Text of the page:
Off to the Festival Today, June 5, 2010

819 Main Street Waxahachie

The Barbecue and Awards Ceremony that capped the eight-day Paint Historic Waxahachie was a fabulous event for me.  The owners of this home just painted, Becky and Jim Kauffman, purchased this work just after the awards were announced.  I was pleased to chat with Becky, and amused at how events unfolded last week:  she had hired a contractor to paint the exterior of her home, and had been told that it would not happen for a few weeks.  One day last week, someone notified her that “there’s a man outside painting your house.”  She said, “He wasn’t supposed to be here for three weeks.”  “No,” the person replied, “there is a man outside, making a painting of your house!”

Thank you Becky and Jim, for giving this painting a home.

Waxahachie Trackside

I was also pleased to meet Todd Woodruff at last night’s event.  He purchased this painting, and thrilled me when he remarked that he has passed this structure every day for years, and what he appreciated about the painting was the way the light was captured on the side of the building.  I’m always thrilled to hear someone say that, because my favorite quote from my hero Edward Hopper was “all I wanted to do was paint the sun on the side of a building.”  For me personally, I always found watercolor a challenge when trying to create that effect.  Any time it happens, I’m grateful.  So thanks, Todd, for mentioning that detail to me.  I’ll keep trying for that effect.

Thanks for reading.

6 Responses to “Off to the Festival Today, June 5, 2010”

  1. Pierre Says:


    Your work is always such a treat to view. The 819 sketch is so well executed and good to contemplate. All of which makes me want to ask you a couple of questions about how you do this. I hope you will not mind.

    The first one has to do with the board to which your paper is fixed. Mine is 30″ x 36″ and difficult to position on my knees and the doing a wet-on-wet out in the field is a real challenge. Is your board smaller or do you use a easel, or possily a small field table? Or, possibly, do you stop and let the paint dry after each motion or step taken to get something special you want to achieve?

    The second one has to do with technique. Do you favour dry brush when on location and do you use any other media like watercolour pencils, gouache or coloured inks?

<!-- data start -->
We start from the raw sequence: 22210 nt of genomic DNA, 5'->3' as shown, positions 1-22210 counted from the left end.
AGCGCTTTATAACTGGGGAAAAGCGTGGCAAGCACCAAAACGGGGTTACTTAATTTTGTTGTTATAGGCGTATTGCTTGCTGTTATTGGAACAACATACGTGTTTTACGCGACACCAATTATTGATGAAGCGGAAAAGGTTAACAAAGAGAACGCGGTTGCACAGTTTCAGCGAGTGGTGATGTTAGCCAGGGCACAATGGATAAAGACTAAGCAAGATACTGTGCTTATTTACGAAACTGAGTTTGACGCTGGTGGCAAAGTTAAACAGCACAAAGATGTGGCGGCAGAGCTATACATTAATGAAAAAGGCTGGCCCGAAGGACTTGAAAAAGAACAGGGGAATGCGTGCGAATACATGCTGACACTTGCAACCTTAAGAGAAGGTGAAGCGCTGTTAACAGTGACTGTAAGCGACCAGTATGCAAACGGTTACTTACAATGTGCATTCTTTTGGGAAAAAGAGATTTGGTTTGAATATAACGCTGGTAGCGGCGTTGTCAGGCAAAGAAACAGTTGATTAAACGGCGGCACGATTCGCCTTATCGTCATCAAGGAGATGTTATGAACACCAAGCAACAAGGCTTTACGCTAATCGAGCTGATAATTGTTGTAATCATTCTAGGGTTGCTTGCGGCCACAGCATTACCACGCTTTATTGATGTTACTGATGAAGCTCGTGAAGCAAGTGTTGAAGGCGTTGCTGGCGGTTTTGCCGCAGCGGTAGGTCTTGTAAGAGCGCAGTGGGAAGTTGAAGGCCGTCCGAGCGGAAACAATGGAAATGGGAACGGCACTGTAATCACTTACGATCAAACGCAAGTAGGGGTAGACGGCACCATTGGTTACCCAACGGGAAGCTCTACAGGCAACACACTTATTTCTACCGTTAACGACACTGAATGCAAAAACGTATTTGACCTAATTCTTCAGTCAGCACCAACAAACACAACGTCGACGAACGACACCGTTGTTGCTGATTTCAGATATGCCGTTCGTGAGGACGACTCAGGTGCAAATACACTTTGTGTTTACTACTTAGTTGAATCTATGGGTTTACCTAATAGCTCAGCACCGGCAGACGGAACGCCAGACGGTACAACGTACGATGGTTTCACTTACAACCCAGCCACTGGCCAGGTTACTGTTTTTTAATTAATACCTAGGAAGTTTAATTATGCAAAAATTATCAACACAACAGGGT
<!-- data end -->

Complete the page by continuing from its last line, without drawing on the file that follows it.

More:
The third and last question is this: How long have you been doing these plein air sketches? They are fabulous. And your choice of subjects wonderful. And I love the way you handle the sun’s light and created shade on buildings and trees.

    Please forgive me asking these questions. I have done a little bit of this in the past but want to do much more. In August this year I have signed up for a week long workshop on plein air sketching at Sunbury Shores in Saint Andrews NB. I am really looking forward to that.

    Best rehards,


    PS I hope you can continue to handle your blog with examples of your work at the same time as you do your studies and carry on with your family life, etc.? You are an inspiration to the the rest of us unwashed out there in the wasteland of wannabe artists.


    • davidtripp Says:


      I am overwhelmed at your gracious comments. It is artists such as yourself that keep me encouraged. Thank you.

      I’m in a booth at an art festival and sales and traffic are pretty good–but I want to respond to your questions.

      For plein air, right now I’m using a 12 x 16″ D’Arches watercolor block, 140 lb. cold pressed. It sits on my knees fine. I turn the crate with my supplies upside down to provide a small table for water jar & art box. I paint out of a palm-sized Winsor & Newton fieldbox. My chair is a small camping stool that folds up small.& has a shoulder sling.

      With plein air I use both wet-on-wet & drybrush, working in layers & always careful to let them dry before fresh applications.

      I sprinkle plenty of salt into my wet-on-wet, and frequently drip clean water from my brush into it as it’s trying to dry, to create the backwash effects.

      I have several dozen watercolor pencils, but I’ve stopped using them, because I’ve begun using a #10 Isabey Kolinsky sable round brush. The tip is razor-sharp–even better than a sharpened watercolor pencil.

      I’m not sure if I’ve answered all your questions, Pierre. I’ve been interrupted a dozen times. But I’ll get back to your post later.

      Thank you again.

      Sent via BlackBerry by AT&T


    • davidtripp Says:

      Hello again. You had another question–how long? One year now I’ve been absorbed with plein air. It’s changed everything for me. I’m delighted you’re taking the plunge–you won’t regret it.
      Sent via BlackBerry by AT&T


  2. Pierre Says:

    That’s fine, David. Thank you very much for taking the time to answer my questions. Pierre


  3. lindahalcombfineart Says:

    It is wonderful to hear about your success. I always admire your paintings and I admire the generosity and support you give to other artists.


    • davidtripp Says:

      Thank you for your warm affirmation. I appreciate so much the recent outpouring of good will in the art community. I wish I could stay the year round with these ESSA students. Only two more days together. Their work has stirred me deeply, as has their never-ending drive.


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